According to the article by Marjorie Perloff "Emily Dickinson and the Theory Canon" - located at Buffalo University's Electronic Poetry Center and available at [ http://epc.buffalo.edu/<wbr />authors/perloff/articles/<wbr />dickinson.html ] - Emily Dickinson remains problematic to contemporary post-structuralist and Derridean Deconstruction theorists.
Fugue of Death
Black milk of daybreak we drink it at nightfall we drink it at noon in the morning we drink it at night we drink it and drink it we are digging a grave in the sky it is ample to lie there A man in the house he plays with the serpents he writes he writes when the night falls to Germany your golden hair Margarete he writes it and walks from the house the stars glitter he whistles his dogs up he whistles his Jews out and orders a grave to be dug in the earth he commands us strike up for the dance
making use of very specific circumstance and detail in order to offer up a poignant vision of destruction caused via nihilism. Men, dogs, dance and stars are all helpless to conjure the particularity of presence Dickinson evokes, despite his uniqueness of reference and its precision. Dickinson seems to say, no matter what anyone does, it is written in the record of life, Celan seems to say no matter what is written in the record of life, it could be anyone who has written it. They are both much needed perspectives, but perhaps, since the project of post-structuralism was to loosen the world's overt-tight reins upon meaning, it is understandably easier for them to adopt directness of approach upon Celan's existential statement, while their very silence regarding Dickinson's bouyant optimism amounts to a great show of respect. Deconstruction theory came specifically of age during great social upheaval in the 1960's and it has never been very divorced from its revolutionary sensibility. Poets of overt resistance seem to suit its needs best (such as Coleridge). However Dickinson's coy, contradictory and often playful approach, while embodying post-structuralist style and technique, are not as easily appropriable to its specific end or project, perhaps, currently and regarding the very recent past.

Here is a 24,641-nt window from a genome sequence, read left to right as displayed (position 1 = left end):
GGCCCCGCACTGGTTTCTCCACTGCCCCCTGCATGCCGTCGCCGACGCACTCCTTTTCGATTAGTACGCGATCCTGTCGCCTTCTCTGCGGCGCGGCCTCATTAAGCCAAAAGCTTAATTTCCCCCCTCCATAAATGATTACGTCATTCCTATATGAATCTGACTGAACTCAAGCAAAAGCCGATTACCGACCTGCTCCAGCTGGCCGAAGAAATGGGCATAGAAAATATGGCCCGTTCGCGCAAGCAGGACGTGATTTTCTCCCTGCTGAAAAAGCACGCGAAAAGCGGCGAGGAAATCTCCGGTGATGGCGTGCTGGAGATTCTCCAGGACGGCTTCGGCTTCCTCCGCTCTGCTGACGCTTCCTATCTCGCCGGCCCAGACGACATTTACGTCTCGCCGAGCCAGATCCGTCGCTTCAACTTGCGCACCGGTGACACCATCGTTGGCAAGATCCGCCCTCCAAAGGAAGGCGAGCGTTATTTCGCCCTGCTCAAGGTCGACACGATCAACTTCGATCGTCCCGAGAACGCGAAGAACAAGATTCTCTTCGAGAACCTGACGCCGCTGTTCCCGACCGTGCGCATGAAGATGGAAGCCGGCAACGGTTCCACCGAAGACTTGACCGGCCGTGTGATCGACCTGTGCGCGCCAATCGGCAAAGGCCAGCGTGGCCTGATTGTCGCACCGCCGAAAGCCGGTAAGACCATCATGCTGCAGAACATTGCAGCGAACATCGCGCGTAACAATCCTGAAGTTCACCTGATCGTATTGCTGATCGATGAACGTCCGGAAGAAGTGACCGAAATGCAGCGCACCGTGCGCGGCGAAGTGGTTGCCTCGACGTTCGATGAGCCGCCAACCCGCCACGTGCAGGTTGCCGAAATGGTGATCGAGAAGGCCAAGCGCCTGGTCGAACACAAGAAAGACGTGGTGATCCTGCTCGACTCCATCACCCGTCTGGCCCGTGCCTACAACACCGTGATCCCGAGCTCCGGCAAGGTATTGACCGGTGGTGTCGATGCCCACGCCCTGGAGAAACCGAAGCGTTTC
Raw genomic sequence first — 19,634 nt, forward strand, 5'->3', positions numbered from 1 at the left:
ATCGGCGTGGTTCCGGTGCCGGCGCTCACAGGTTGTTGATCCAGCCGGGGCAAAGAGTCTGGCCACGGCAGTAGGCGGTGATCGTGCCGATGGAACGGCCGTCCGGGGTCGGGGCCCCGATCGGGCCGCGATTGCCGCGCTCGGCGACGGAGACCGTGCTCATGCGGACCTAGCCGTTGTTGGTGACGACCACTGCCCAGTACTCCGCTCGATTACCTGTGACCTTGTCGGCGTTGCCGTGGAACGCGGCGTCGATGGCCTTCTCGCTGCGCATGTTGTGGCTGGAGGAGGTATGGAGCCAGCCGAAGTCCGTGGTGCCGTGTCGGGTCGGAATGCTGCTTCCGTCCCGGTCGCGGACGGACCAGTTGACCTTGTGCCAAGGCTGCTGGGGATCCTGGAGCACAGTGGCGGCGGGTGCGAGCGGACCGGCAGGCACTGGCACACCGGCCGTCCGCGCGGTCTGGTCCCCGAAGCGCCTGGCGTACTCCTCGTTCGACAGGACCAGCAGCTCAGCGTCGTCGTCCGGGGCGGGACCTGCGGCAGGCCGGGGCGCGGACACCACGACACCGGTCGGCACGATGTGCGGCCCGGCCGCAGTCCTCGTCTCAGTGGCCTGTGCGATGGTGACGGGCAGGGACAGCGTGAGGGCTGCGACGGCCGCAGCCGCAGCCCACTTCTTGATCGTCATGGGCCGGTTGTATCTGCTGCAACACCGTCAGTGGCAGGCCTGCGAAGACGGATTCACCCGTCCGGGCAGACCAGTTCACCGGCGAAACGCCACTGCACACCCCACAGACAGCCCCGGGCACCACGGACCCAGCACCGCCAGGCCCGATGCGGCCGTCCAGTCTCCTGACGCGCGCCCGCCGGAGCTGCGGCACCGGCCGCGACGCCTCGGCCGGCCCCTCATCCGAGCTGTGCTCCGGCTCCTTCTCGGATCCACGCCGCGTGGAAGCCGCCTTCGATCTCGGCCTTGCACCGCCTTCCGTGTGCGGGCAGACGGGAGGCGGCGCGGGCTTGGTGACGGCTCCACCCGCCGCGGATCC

Adrienne Rich in "Vesuvius At Home" (Adrienne Rich's Poetry And Prose, Norton, 1975) page 191 states of Dickinson, "[t]he poet experiences herself as loaded gun, imperious energy", perhaps meaning that Emily's dynamism is the new Empire of The Good ready to challenge the Evil Empire. Indeed, Emily's reclusiveness was a smoke-screen, she was one of the friendliest and most polite souls, generating an amazing corpus of letters which amply demonstrate intense goodwill fostering connection and evolution in an intensely changing and growing socius. Celan only knew the Evil Empire, and European sensibility was years away from the current political formation of The European Union which expressly stands against the possibility of a Western (and Eastern) Europe united in the hatred of the Axis, World War II powers. This Empire of The Good is armed, however, and ready to use force against villainy, and a sense of chivalry, and a cooperative nature infuse the writings of Emily Dickinson. Even at her most brutal and problematic,
(Dickinson Poems, Johnson #905)
Split the Lark - and you'll find the Music -